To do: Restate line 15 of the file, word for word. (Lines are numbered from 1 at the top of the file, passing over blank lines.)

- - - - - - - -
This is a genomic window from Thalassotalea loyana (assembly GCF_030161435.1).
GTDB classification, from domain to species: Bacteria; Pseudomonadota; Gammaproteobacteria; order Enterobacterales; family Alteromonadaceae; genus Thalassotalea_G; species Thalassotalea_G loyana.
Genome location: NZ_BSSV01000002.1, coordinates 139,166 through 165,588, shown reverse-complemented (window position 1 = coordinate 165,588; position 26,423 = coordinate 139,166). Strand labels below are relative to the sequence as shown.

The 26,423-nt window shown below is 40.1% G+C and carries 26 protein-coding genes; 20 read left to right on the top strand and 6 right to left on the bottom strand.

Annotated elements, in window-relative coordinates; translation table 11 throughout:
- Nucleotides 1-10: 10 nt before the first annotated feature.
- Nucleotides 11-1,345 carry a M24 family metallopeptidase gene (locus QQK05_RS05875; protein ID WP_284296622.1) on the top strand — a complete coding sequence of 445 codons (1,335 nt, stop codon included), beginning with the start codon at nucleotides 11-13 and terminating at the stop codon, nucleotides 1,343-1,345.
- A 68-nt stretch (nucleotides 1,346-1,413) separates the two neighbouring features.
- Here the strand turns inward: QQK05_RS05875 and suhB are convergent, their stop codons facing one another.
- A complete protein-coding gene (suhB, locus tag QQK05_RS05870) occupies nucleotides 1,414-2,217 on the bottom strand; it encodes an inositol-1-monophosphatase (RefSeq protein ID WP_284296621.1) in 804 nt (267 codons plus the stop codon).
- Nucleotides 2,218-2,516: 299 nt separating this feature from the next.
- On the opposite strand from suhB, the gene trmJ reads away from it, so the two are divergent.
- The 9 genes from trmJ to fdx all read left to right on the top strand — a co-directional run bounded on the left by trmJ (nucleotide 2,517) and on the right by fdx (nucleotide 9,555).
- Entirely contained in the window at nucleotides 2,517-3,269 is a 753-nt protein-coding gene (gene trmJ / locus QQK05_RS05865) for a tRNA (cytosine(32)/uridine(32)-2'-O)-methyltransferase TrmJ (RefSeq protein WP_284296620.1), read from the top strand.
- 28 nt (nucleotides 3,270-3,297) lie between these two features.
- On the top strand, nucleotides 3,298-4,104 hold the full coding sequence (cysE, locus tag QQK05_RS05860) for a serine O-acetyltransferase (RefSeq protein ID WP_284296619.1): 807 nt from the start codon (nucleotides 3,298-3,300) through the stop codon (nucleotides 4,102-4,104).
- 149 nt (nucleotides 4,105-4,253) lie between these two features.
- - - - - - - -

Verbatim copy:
- 28 nt (nucleotides 3,270-3,297) lie between these two features.